Greater Roadrunner

1/6400s at f8.0, ISO:2500, Canon EOS-1D X, EF800mm+1.4x III converter

The name roadrunner comes from the bird's habit of racing down roads in front of moving vehicles and then darting to safety in the brush. The breeding habitat is desert and shrubby country in the southwestern United States and northern Mexico. The Roadrunner nest on a platform of sticks low in a cactus or a bush and lays 3 to 6 eggs, which hatch in 20 days. The chicks fledge in another 18 days. Pairs may occasionally rear a second brood. This bird walks around rapidly, running down prey or occasionally jumping up to catch insects or birds. It mainly feeds on insects, with the addition of small reptiles (including rattlesnakes up to 60 cm long), rodents and other small mammals, spiders, scorpions, centipedes, millipedes, small birds (particularly from feeders and birdhouses) and eggs, and carrion. It kills larger prey with a blow from the beak hitting the base of the neck of small mammals or by holding it in the beak and beating it against a rock. Two roadrunners sometimes attack a relatively big snake cooperatively. Fruit and seeds typically constitute about 10% of the diet.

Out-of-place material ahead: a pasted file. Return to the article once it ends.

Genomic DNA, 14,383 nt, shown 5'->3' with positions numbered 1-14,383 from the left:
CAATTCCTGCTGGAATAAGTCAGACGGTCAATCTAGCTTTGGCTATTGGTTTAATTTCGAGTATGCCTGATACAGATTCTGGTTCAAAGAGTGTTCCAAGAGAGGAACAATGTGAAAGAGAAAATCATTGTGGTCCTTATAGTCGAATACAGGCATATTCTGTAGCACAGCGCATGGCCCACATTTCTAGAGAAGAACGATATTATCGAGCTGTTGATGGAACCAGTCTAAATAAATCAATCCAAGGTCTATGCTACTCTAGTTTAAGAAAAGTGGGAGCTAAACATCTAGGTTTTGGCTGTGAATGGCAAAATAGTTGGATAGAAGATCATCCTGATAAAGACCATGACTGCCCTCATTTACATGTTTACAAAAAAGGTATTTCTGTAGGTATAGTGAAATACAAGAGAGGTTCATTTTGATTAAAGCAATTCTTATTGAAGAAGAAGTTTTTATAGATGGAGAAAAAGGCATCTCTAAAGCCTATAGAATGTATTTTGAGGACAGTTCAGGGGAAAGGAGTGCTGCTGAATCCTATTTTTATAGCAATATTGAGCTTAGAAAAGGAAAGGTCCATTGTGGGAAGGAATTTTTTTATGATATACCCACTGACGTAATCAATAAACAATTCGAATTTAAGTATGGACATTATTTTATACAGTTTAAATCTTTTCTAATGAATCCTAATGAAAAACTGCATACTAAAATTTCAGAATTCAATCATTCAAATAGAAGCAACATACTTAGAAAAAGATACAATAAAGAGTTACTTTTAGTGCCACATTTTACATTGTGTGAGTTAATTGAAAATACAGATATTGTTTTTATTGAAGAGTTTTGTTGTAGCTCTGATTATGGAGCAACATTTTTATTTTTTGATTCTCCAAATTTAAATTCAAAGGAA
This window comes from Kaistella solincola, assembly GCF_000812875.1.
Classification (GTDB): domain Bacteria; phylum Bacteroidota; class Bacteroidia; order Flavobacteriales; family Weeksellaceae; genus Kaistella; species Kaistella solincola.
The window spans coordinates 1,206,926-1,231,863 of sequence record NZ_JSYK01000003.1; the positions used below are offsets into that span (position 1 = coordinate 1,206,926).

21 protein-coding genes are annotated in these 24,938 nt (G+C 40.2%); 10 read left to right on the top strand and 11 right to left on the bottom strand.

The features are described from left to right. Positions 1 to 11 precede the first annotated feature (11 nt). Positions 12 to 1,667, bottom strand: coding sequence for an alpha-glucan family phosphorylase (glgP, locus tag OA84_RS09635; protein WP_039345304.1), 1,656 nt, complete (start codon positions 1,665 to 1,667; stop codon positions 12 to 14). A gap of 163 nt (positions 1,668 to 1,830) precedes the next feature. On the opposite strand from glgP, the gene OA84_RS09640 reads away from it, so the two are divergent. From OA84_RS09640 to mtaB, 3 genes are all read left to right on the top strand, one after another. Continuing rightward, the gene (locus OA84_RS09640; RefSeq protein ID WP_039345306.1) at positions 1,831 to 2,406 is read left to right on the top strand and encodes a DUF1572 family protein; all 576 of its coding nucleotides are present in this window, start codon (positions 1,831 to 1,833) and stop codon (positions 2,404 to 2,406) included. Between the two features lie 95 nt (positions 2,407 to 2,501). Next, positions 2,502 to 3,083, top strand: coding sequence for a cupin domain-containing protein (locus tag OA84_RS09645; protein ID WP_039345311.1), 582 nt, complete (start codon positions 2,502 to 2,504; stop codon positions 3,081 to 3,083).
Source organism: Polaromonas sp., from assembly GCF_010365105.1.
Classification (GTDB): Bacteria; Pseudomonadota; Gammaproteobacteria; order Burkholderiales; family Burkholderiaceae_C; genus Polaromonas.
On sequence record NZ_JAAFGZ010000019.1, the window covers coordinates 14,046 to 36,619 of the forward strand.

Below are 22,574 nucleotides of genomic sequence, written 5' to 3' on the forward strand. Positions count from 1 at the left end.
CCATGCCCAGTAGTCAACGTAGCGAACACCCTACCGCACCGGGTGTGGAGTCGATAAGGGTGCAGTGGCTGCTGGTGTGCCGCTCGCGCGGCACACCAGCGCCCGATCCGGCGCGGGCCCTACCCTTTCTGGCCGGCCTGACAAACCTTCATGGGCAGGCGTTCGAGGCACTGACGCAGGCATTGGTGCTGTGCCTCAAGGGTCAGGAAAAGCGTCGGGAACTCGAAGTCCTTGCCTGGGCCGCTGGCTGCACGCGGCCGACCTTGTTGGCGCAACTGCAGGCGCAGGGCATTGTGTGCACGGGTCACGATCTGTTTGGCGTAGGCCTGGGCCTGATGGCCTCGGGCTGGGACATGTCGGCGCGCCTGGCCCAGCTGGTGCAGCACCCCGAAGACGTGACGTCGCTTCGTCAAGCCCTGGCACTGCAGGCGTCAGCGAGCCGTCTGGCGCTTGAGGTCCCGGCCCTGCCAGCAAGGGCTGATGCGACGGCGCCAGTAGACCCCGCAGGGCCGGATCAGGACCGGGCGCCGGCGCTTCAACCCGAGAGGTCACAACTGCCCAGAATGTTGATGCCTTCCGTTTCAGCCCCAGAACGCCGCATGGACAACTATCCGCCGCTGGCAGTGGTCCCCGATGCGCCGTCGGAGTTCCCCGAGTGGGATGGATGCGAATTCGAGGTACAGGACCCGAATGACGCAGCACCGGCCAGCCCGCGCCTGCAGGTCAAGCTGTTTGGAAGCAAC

Along the Salt River, AZ